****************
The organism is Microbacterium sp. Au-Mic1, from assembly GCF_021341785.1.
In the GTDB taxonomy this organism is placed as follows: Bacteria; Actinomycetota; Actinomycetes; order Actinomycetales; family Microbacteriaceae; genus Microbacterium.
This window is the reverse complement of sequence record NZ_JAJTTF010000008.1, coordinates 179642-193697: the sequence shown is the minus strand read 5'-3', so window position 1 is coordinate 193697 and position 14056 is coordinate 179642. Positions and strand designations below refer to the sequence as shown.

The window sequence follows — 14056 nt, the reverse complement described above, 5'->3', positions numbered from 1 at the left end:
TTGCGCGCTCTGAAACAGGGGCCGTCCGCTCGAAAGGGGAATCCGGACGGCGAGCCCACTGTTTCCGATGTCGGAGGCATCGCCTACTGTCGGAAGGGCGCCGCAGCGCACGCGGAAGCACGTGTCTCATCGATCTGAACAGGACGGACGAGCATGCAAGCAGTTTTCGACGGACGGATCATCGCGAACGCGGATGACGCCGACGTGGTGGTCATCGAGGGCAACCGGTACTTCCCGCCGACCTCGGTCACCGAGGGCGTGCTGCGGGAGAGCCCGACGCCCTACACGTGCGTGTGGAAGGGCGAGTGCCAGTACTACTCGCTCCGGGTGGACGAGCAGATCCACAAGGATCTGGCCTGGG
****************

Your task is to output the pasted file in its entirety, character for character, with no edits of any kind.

The organism is Microbacterium sp. Au-Mic1, from assembly GCF_021341785.1.
In the GTDB taxonomy this organism is placed as follows: Bacteria; Actinomycetota; Actinomycetes; order Actinomycetales; family Microbacteriaceae; genus Microbacterium.
This window is the reverse complement of sequence record NZ_JAJTTF010000008.1, coordinates 179642-193697: the sequence shown is the minus strand read 5'-3', so window position 1 is coordinate 193697 and position 14056 is coordinate 179642. Positions and strand designations below refer to the sequence as shown.

The window sequence follows — 14056 nt, the reverse complement described above, 5'->3', positions numbered from 1 at the left end:
TTGCGCGCTCTGAAACAGGGGCCGTCCGCTCGAAAGGGGAATCCGGACGGCGAGCCCACTGTTTCCGATGTCGGAGGCATCGCCTACTGTCGGAAGGGCGCCGCAGCGCACGCGGAAGCACGTGTCTCATCGATCTGAACAGGACGGACGAGCATGCAAGCAGTTTTCGACGGACGGATCATCGCGAACGCGGATGACGCCGACGTGGTGGTCATCGAGGGCAACCGGTACTTCCCGCCGACCTCGGTCACCGAGGGCGTGCTGCGGGAGAGCCCGACGCCCTACACGTGCGTGTGGAAGGGCGAGTGCCAGTACTACTCGCTCCGGGTGGACGAGCAGATCCACAAGGATCTGGCCTGGG